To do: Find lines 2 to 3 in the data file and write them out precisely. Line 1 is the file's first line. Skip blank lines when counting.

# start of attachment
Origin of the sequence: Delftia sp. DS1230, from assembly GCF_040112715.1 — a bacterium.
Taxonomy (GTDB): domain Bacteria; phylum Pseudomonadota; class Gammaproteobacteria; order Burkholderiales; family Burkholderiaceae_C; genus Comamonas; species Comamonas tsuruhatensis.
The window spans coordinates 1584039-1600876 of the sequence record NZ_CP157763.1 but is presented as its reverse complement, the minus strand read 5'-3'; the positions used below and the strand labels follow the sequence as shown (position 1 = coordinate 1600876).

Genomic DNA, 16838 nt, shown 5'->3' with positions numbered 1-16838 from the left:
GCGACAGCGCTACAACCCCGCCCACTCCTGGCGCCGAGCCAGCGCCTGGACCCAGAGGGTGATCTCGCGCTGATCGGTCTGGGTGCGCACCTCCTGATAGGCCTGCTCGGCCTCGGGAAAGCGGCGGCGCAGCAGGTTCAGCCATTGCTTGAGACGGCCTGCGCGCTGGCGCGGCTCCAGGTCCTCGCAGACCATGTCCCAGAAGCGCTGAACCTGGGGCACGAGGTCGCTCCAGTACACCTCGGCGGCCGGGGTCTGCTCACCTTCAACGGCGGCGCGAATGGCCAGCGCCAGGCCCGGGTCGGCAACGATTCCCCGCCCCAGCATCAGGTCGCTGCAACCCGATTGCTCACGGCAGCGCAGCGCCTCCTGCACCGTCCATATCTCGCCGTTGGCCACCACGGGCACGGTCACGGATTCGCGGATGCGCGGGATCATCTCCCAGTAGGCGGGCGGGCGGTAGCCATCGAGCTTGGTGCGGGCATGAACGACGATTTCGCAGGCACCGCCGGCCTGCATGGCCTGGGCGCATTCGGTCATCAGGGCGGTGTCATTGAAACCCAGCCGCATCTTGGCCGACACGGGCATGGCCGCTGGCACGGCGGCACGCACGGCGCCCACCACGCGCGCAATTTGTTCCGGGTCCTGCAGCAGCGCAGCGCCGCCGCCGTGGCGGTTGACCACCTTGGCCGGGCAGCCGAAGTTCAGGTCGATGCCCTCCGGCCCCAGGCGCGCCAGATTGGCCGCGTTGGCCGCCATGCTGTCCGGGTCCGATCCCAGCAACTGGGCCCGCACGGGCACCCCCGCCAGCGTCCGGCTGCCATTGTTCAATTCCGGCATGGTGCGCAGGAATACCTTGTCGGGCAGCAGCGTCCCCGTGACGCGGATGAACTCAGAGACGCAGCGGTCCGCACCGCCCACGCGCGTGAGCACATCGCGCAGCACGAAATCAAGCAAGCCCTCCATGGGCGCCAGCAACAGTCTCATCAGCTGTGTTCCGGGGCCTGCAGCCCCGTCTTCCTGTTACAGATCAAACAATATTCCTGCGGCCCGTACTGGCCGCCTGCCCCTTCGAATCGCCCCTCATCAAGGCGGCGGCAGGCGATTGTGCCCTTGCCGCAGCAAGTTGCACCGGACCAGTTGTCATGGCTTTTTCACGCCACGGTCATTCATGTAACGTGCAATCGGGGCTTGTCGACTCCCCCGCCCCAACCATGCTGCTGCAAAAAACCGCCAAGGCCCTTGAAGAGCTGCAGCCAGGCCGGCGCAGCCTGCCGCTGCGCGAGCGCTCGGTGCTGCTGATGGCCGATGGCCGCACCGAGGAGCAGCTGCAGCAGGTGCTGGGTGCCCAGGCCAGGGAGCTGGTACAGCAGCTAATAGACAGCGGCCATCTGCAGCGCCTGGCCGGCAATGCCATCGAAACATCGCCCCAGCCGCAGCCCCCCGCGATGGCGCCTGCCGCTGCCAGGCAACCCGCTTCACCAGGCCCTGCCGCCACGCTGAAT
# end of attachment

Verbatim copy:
Taxonomy (GTDB): domain Bacteria; phylum Pseudomonadota; class Gammaproteobacteria; order Burkholderiales; family Burkholderiaceae_C; genus Comamonas; species Comamonas tsuruhatensis.
The window spans coordinates 1584039-1600876 of the sequence record NZ_CP157763.1 but is presented as its reverse complement, the minus strand read 5'-3'; the positions used below and the strand labels follow the sequence as shown (position 1 = coordinate 1600876).